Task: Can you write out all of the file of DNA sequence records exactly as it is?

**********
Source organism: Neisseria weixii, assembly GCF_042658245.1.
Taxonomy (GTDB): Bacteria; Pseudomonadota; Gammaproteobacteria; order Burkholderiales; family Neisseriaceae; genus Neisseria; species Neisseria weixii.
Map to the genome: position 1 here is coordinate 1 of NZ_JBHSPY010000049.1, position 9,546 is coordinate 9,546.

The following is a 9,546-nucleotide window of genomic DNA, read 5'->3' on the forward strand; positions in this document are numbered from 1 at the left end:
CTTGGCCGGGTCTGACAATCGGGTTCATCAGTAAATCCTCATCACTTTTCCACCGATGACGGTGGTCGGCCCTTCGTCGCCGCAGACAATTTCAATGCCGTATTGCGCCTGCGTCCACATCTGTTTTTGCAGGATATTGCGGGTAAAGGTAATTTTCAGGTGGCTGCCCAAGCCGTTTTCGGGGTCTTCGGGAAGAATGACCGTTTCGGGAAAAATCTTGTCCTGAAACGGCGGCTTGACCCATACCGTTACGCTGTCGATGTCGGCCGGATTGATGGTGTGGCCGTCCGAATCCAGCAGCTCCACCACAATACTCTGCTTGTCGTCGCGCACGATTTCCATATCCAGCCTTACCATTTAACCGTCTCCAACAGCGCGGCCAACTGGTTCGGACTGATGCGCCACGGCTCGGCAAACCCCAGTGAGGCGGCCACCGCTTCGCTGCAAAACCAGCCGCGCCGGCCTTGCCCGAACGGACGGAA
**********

Source organism: Neisseria weixii, assembly GCF_042658245.1.
Taxonomy (GTDB): Bacteria; Pseudomonadota; Gammaproteobacteria; order Burkholderiales; family Neisseriaceae; genus Neisseria; species Neisseria weixii.
Map to the genome: position 1 here is coordinate 1 of NZ_JBHSPY010000049.1, position 9,546 is coordinate 9,546.

The following is a 9,546-nucleotide window of genomic DNA, read 5'->3' on the forward strand; positions in this document are numbered from 1 at the left end:
CTTGGCCGGGTCTGACAATCGGGTTCATCAGTAAATCCTCATCACTTTTCCACCGATGACGGTGGTCGGCCCTTCGTCGCCGCAGACAATTTCAATGCCGTATTGCGCCTGCGTCCACATCTGTTTTTGCAGGATATTGCGGGTAAAGGTAATTTTCAGGTGGCTGCCCAAGCCGTTTTCGGGGTCTTCGGGAAGAATGACCGTTTCGGGAAAAATCTTGTCCTGAAACGGCGGCTTGACCCATACCGTTACGCTGTCGATGTCGGCCGGATTGATGGTGTGGCCGTCCGAATCCAGCAGCTCCACCACAATACTCTGCTTGTCGTCGCGCACGATTTCCATATCCAGCCTTACCATTTAACCGTCTCCAACAGCGCGGCCAACTGGTTCGGACTGATGCGCCACGGCTCGGCAAACCCCAGTGAGGCGGCCACCGCTTCGCTGCAAAACCAGCCGCGCCGGCCTTGCCCGAACGGACGGAA